For National Jellyfish Day on November 3, dive deep into the world of these mysterious, fascinating animals who have been roaming the ocean for hundreds of millions of years.
More than 2,000 species of jellyfish exist around the world today—but as commonplace as they are, you may not know a lot about them. So put your tentacles together for these nine amazing facts about jellyfish:
1. Jellyfish aren’t really fish.
Even though their name suggests otherwise, jellyfish aren’t actually fish. They’re considered plankton and are closely related to sea anemones and corals , which is why some scientists prefer to call them “jellies” or “sea jellies” instead.
2. Jellyfish are the oldest multi-organ animal in the world.
Jellyfish have no bones, so fossils are hard to come by. Nevertheless, scientists have evidence that these animals may have been around for at least 500 million years. That means they predate the dinosaurs by hundreds of millions of years!
3. They’ve got a lot of nerve.
Instead of a single, centralized brain, jellyfish possess a bodywide network of nerves that communicate with each other, allowing them to detect touch, temperature, salinity, and more. The jellyfish “brain”—composed of approximately 10,000 neurons—is dispersed throughout the animal’s body.
4. Jellyfish can feel.
We don’t know exactly what jellyfish are feeling, but they do appear to respond to their environment. For example, they have a flight response—meaning they swim away from potential danger and toward food.
5. Jellyfish sleep.
In fact, they may be the first-ever animals with no central nervous system to have been observed sleeping. At night, jellyfish become less active and less responsive, indicating that they enter a sleeplike state .
6. Jellyfish can glow in the dark.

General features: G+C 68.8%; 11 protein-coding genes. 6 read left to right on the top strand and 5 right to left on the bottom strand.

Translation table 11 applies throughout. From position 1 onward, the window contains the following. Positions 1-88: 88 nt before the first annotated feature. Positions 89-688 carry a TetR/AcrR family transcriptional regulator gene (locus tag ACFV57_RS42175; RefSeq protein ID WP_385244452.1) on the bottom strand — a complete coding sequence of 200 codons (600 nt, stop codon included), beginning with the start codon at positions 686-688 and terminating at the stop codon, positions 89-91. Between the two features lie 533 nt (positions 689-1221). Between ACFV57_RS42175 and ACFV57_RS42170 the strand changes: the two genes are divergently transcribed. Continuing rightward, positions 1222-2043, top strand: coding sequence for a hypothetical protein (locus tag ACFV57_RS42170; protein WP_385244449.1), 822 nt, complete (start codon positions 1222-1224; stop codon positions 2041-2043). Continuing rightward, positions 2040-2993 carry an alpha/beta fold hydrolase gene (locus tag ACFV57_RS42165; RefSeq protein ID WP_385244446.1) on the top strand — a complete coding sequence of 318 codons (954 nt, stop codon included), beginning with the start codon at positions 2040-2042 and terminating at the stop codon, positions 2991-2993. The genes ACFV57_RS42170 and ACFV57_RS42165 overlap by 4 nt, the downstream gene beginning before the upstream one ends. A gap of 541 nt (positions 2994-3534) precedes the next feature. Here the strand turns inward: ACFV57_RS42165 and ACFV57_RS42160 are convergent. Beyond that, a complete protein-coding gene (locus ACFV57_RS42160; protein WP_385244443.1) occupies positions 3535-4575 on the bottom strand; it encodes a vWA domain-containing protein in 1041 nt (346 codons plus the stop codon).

Approximately 50% of jellyfish are bioluminescent, meaning they can produce light. The vibrant, colorful hues these animals emit when they glow in the dark aren’t accidental—they use this light to defend against predators and attract prey. Comb jellies, for instance, produce bright flashes of light to startle their predators and give them time to escape. Other jellyfish can release a glowing tentacle as a decoy. Some even send thousands of glowing particles into the water to confuse their predator.
7. Jellyfish don’t sting out of spite.
If you’ve ever been stung by a jellyfish, don’t take it personally—the animals sting only out of self-defense or to capture prey.
8. At least one species of jellyfish is thought to be immortal.
The Turritopsis nutricula jellyfish—colloquially called the “immortal” jellyfish—may be able to cheat death. When threatened, this species is capable of undergoing cellular transdifferentiation, a process whereby the organism’s cells essentially become new again.
9. Some jellyfish perform a “mating dance.”
One jellyfish species has been observed performing a mating ritual that involves a courtship dance. The male uses his tentacles to grab a female’s tentacles, pulling her closer to him. He then uses his tentacles to pass his sperm to one of the female’s tentacles before the pair splits off.
Here’s What You Can Do for National Jellyfish Day
If you want to lend a hand—or a tentacle—to jellyfish and other sea animals, you can start by not visiting facilities like SeaQuest, which trap these magnificent animals in small tanks inside shopping malls for humans to gawk at. Take action by telling it to stop exploiting wild animals and transfer them to reputable facilities: